The webcomics blog about webcomics

After The Newspapers, Or, Post Post

Lotta confusion about what Scott Kurtz really means in his open letter; on first readthrough, I wasn’t entirely clear on what he was proposing and why, so I called him to ask. And just to save time, we’ll posit that Kurtz is one of the polarizing figures in webcomics, has pissed off people by word and deed (although in person, I’ve always found him to be amiable, and he’s always offered me every courtesy), and there’s baggage associated with almost everything he says. So underneath the strata of history and emotional color that will inevitably cloud the issue, what was he trying to say?

What he’s really interested in is preserving the experience of spreading out the Sunday comics on the floor. And he’s not sure how to do that, so he wants brainstorm around a table with people who might have ideas. Hey, that was easy.

This isn’t about getting webcomics into the newspaper (although that may be a side effect), and it isn’t about promoting webcomics to a wider audience (ditto), and it isn’t about artistic merit (where the opinions fly fast and thick, and Kurtz may have fatally insulted many who could have helped him). It’s about acknowledging that the comic strip is probably where everybody who’s reading this right now learned to read, and we may have seen the last generation to have that experience.

Partly that’s because the newspapers (as Dave Kellett reminds us — it’s about two dozen comments down the list) are on a downwards spiral, and partly because the creative community of comickers (both here, and in print) haven’t come up with the next the delivery mechanism, one that will have the same ubiquity that newspapers are losing. That’s the bottom line — Kurtz is writing open letters (instead of doing things behind the scenes) and trying to stir up some shit up out of a sense that we should preserve that experience for future generations.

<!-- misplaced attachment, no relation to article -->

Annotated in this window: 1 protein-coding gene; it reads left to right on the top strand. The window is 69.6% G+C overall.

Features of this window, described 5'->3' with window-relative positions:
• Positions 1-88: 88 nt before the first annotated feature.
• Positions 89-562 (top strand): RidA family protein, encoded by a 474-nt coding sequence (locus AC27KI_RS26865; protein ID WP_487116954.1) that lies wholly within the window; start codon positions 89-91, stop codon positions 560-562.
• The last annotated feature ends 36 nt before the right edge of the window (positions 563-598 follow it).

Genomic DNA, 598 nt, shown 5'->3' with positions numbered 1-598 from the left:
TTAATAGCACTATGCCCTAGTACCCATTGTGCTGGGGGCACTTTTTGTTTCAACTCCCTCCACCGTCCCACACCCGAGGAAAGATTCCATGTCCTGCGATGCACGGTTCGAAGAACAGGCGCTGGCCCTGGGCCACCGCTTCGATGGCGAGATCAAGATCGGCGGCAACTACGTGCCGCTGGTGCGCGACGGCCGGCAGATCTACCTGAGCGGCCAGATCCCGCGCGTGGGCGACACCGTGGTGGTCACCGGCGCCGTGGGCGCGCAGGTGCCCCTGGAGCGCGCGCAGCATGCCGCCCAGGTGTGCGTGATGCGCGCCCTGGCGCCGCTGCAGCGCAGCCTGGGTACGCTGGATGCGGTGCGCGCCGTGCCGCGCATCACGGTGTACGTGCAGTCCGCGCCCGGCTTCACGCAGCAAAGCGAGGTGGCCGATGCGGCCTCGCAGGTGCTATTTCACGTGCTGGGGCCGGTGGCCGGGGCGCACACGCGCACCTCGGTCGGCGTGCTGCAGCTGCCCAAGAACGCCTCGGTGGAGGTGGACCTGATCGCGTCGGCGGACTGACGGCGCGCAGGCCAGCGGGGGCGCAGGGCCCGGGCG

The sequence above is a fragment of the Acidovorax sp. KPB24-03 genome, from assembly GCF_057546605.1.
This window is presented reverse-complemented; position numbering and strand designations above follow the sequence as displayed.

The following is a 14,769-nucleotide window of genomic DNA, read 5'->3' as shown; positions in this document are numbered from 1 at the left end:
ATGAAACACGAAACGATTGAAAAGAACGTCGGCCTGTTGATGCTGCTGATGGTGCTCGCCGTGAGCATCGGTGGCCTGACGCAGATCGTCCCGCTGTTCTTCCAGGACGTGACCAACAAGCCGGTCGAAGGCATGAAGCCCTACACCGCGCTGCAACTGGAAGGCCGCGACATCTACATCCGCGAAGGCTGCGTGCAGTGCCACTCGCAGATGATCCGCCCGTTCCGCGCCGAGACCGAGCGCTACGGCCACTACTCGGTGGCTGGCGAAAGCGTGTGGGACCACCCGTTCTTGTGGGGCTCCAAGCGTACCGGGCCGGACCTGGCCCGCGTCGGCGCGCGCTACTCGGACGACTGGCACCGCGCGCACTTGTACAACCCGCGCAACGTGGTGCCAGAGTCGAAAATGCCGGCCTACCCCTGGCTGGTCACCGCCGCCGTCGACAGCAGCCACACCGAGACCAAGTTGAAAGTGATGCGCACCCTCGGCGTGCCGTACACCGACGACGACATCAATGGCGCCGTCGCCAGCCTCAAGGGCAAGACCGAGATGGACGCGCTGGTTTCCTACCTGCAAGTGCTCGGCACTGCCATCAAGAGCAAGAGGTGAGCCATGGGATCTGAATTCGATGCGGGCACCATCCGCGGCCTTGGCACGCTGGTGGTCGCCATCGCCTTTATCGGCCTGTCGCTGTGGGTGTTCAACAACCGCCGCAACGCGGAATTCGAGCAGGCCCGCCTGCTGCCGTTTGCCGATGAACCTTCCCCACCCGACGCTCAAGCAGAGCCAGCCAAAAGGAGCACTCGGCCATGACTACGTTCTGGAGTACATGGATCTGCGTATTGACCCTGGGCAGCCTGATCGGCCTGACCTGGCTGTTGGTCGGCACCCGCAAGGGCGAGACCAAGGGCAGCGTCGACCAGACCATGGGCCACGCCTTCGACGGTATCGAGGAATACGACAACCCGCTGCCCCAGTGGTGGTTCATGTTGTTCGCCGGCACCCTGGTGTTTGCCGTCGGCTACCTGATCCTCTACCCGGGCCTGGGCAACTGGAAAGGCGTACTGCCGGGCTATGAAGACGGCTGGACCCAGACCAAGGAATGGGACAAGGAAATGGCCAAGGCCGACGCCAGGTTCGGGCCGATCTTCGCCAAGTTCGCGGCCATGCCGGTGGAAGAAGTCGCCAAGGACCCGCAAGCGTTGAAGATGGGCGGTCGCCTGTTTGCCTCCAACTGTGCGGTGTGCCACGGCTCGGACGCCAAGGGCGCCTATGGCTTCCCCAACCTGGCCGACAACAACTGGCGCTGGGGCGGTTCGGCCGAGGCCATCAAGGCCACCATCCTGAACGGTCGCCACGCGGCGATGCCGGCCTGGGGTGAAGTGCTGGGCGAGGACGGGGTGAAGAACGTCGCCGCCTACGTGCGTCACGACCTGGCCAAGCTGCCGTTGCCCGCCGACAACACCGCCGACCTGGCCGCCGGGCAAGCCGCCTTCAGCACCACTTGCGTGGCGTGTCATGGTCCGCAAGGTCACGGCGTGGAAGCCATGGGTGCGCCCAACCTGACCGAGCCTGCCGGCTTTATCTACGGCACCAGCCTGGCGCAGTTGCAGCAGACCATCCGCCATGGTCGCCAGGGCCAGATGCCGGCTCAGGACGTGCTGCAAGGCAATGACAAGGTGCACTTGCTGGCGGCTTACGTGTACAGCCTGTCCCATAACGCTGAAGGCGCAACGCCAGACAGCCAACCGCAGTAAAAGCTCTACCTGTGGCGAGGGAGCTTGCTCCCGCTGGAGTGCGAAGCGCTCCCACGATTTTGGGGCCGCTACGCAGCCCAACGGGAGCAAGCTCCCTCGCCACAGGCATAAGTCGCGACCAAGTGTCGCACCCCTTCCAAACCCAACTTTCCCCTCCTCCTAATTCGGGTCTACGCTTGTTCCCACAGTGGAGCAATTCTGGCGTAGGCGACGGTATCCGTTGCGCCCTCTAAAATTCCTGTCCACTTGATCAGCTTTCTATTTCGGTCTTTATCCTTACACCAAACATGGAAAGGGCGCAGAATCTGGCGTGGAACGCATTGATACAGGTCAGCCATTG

And before you dismiss the need, that delivery mechanism ain’t webcomics — at least, not yet. Ask 1000 random people on the street if they read the comics in the paper today, and even if they didn’t, they at least know what you’re talking about. Everybody knows that The Newspapers carry The Comics. Ask those same 1000 people what webcomics they read today, maybe 40 will know that such a thing exists, and 20 will have an answer for you.